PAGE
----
Successfully Building Muscle







Building muscle is a lengthier process than many people realize, and it can be more challenging than you might expect, too. In addition to weight training, a healthy diet that includes foods that build muscle is an important part of the muscle building process. People that focus solely on weight training may get discouraged because they don’t seem to be building muscle as quickly as they’d like. If you approach muscle building with a two pronged approach, including weight training and foods that build muscle, you’ll see better and quicker results.

Weight Training

Most people that want to build muscle turn to weight training, which is quite effective. You can use free weights or various types of exercise machinery to build muscles. Start with lighter weights and then, as you build muscle and grow stronger, increase the weights you use to train. While weight training is a form of exercise you can practice on your own, consult a fitness professional to help you develop the best routine for you and to learn to safely perform various exercises. Poor technique can lead to serious injury.

Foods That Build Muscle

While weight training alone will build muscle, adding muscle building foods to your diet will also help immensely. Foods that build muscle include many forms of lean protein, including lean beef, chicken, turkey, fish and other seafood. Other good sources of protein include skim milk, low fat yogurt, cottage cheese, beans and lentils, tofu and other soy products. We need plenty of protein for building muscle mass, maintaining muscle mass and repairing any stress or damage to muscle, which can occur if we work out vigorously.

Madelyn Fernstrom, Director of the Weight Management Center of the University of Pittsburgh Medical Center, suggests using the following formula to determine how much protein you need each day: Divide your weight by two, then subtract ten. That means if you weigh 180 pounds, you should eat about 80 grams of protein each day. However, some experts recommended using your ideal body weight, not your current body weight, as a starting point. So if you weigh 180 pounds but are really about 20 pounds overweight, take 160 and divide that by two and then subtract ten, giving you a protein goal of 70 grams per day.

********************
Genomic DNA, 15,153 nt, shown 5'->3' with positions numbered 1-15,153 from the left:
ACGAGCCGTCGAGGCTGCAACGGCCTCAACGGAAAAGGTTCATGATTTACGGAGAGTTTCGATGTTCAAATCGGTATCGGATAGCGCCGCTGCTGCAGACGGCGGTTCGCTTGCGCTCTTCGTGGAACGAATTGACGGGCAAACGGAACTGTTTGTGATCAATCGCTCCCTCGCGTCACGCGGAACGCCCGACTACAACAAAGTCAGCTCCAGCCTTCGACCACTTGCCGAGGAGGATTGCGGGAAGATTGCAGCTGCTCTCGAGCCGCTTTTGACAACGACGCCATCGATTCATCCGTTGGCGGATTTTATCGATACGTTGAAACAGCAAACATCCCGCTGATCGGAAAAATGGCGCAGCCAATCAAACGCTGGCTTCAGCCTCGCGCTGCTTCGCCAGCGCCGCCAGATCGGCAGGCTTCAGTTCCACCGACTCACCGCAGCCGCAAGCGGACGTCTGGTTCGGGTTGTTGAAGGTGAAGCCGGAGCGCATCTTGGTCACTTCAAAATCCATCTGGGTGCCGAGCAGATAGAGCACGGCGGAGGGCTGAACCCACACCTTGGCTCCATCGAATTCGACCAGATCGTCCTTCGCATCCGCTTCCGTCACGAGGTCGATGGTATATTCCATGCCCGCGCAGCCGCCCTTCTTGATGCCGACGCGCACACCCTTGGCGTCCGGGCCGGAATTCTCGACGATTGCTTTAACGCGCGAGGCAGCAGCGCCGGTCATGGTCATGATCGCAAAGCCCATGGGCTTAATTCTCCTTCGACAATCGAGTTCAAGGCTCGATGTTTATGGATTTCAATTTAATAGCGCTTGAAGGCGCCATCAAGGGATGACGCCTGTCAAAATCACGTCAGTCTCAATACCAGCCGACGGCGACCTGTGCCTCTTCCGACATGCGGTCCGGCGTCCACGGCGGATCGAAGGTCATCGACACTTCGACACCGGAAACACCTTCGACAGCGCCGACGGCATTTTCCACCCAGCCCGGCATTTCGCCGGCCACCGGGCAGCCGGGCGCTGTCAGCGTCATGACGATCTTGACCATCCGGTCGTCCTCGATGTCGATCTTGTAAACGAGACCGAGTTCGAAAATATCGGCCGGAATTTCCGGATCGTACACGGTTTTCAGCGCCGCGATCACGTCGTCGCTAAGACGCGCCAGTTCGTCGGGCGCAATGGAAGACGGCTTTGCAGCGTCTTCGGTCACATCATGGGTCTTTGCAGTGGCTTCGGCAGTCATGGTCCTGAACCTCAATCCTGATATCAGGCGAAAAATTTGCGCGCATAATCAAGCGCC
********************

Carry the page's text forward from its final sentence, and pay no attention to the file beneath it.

Some fitness trainers recommend eating significantly more protein when building muscle, as much as one or two grams of protein per pound of body weight. If you weigh 180 pounds, that would mean eating 180 to 360 grams of protein a day, which seems rather unrealistic. Medical experts don’t believe people need that much protein. It is safe to eat very large amounts of protein if you want to, as long as you don’t have liver or kidney problems, but it’s not necessary and not beneficial to your health. If you’re watching your weight, eating so much protein may cause you to take in far more calories than you want to eat. In addition, eating so much protein may leave you little room for other nutritious foods, like fresh fruits and vegetables.

Your best bet for building muscle is to eat a reasonable about of lean protein and make sure you’re eating other foods that build muscle, too. For instance, vitamin A, found in foods like beef, eggs and liver, helps build new muscle cells. Vitamin C, found in citrus fruits, tomatoes, peppers and strawberries, helps repair damaged muscle cells. The easiest way to make sure you get all the vitamins you need to build muscle is simply to eat a wide variety of whole grains, fruits and veggies. Eating fruits and veggies of many different colors ensures you get plenty of vitamins and minerals.








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